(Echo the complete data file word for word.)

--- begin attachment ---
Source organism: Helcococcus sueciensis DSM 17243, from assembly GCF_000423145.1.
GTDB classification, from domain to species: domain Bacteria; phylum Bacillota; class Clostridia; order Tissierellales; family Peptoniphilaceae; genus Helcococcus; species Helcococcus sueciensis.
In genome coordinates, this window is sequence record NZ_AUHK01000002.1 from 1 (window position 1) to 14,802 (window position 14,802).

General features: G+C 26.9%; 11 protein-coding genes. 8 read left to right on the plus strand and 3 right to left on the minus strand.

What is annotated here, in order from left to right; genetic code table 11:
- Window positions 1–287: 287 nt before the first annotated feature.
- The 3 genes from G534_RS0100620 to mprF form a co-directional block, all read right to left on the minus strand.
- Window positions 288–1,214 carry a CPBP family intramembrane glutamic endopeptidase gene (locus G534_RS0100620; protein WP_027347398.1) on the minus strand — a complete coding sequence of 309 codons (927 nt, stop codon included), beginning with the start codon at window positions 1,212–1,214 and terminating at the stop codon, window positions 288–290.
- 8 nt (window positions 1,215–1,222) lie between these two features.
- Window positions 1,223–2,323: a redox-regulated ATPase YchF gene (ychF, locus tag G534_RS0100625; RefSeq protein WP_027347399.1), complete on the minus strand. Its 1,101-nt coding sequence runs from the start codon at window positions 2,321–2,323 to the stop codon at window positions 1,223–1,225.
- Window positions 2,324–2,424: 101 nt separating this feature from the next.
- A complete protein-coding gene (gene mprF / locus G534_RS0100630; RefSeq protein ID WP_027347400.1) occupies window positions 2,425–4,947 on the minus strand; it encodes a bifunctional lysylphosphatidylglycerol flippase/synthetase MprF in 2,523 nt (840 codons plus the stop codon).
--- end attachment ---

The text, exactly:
Source organism: Helcococcus sueciensis DSM 17243, from assembly GCF_000423145.1.
GTDB classification, from domain to species: domain Bacteria; phylum Bacillota; class Clostridia; order Tissierellales; family Peptoniphilaceae; genus Helcococcus; species Helcococcus sueciensis.
In genome coordinates, this window is sequence record NZ_AUHK01000002.1 from 1 (window position 1) to 14,802 (window position 14,802).

General features: G+C 26.9%; 11 protein-coding genes. 8 read left to right on the plus strand and 3 right to left on the minus strand.

What is annotated here, in order from left to right; genetic code table 11:
- Window positions 1–287: 287 nt before the first annotated feature.
- The 3 genes from G534_RS0100620 to mprF form a co-directional block, all read right to left on the minus strand.
- Window positions 288–1,214 carry a CPBP family intramembrane glutamic endopeptidase gene (locus G534_RS0100620; protein WP_027347398.1) on the minus strand — a complete coding sequence of 309 codons (927 nt, stop codon included), beginning with the start codon at window positions 1,212–1,214 and terminating at the stop codon, window positions 288–290.
- 8 nt (window positions 1,215–1,222) lie between these two features.
- Window positions 1,223–2,323: a redox-regulated ATPase YchF gene (ychF, locus tag G534_RS0100625; RefSeq protein WP_027347399.1), complete on the minus strand. Its 1,101-nt coding sequence runs from the start codon at window positions 2,321–2,323 to the stop codon at window positions 1,223–1,225.
- Window positions 2,324–2,424: 101 nt separating this feature from the next.
- A complete protein-coding gene (gene mprF / locus G534_RS0100630; RefSeq protein ID WP_027347400.1) occupies window positions 2,425–4,947 on the minus strand; it encodes a bifunctional lysylphosphatidylglycerol flippase/synthetase MprF in 2,523 nt (840 codons plus the stop codon).